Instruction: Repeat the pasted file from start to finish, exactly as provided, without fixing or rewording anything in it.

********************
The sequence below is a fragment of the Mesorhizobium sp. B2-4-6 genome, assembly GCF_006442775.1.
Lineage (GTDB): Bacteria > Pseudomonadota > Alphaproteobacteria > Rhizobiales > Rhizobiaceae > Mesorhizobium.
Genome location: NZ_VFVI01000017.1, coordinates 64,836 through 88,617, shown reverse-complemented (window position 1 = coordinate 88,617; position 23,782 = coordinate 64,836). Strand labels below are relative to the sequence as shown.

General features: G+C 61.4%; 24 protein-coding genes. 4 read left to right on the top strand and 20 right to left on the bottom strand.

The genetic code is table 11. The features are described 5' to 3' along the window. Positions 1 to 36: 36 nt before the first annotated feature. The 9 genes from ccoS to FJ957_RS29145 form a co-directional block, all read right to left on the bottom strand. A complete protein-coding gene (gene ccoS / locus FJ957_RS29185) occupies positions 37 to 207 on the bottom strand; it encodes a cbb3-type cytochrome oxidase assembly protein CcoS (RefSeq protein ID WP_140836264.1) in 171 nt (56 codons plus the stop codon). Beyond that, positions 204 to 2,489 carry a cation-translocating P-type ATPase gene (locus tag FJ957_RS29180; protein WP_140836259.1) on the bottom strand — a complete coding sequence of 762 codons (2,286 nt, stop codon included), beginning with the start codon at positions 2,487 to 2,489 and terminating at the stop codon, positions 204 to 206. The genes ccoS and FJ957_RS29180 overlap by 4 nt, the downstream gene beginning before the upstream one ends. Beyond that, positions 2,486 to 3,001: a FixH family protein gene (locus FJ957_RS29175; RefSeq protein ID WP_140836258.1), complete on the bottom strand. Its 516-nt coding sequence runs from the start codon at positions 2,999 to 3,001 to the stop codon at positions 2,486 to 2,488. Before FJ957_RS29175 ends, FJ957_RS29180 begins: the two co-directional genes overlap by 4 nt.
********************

The sequence below is a fragment of the Mesorhizobium sp. B2-4-6 genome, assembly GCF_006442775.1.
Lineage (GTDB): Bacteria > Pseudomonadota > Alphaproteobacteria > Rhizobiales > Rhizobiaceae > Mesorhizobium.
Genome location: NZ_VFVI01000017.1, coordinates 64,836 through 88,617, shown reverse-complemented (window position 1 = coordinate 88,617; position 23,782 = coordinate 64,836). Strand labels below are relative to the sequence as shown.

General features: G+C 61.4%; 24 protein-coding genes. 4 read left to right on the top strand and 20 right to left on the bottom strand.

The genetic code is table 11. The features are described 5' to 3' along the window. Positions 1 to 36: 36 nt before the first annotated feature. The 9 genes from ccoS to FJ957_RS29145 form a co-directional block, all read right to left on the bottom strand. A complete protein-coding gene (gene ccoS / locus FJ957_RS29185) occupies positions 37 to 207 on the bottom strand; it encodes a cbb3-type cytochrome oxidase assembly protein CcoS (RefSeq protein ID WP_140836264.1) in 171 nt (56 codons plus the stop codon). Beyond that, positions 204 to 2,489 carry a cation-translocating P-type ATPase gene (locus tag FJ957_RS29180; protein WP_140836259.1) on the bottom strand — a complete coding sequence of 762 codons (2,286 nt, stop codon included), beginning with the start codon at positions 2,487 to 2,489 and terminating at the stop codon, positions 204 to 206. The genes ccoS and FJ957_RS29180 overlap by 4 nt, the downstream gene beginning before the upstream one ends. Beyond that, positions 2,486 to 3,001: a FixH family protein gene (locus FJ957_RS29175; RefSeq protein ID WP_140836258.1), complete on the bottom strand. Its 516-nt coding sequence runs from the start codon at positions 2,999 to 3,001 to the stop codon at positions 2,486 to 2,488. Before FJ957_RS29175 ends, FJ957_RS29180 begins: the two co-directional genes overlap by 4 nt.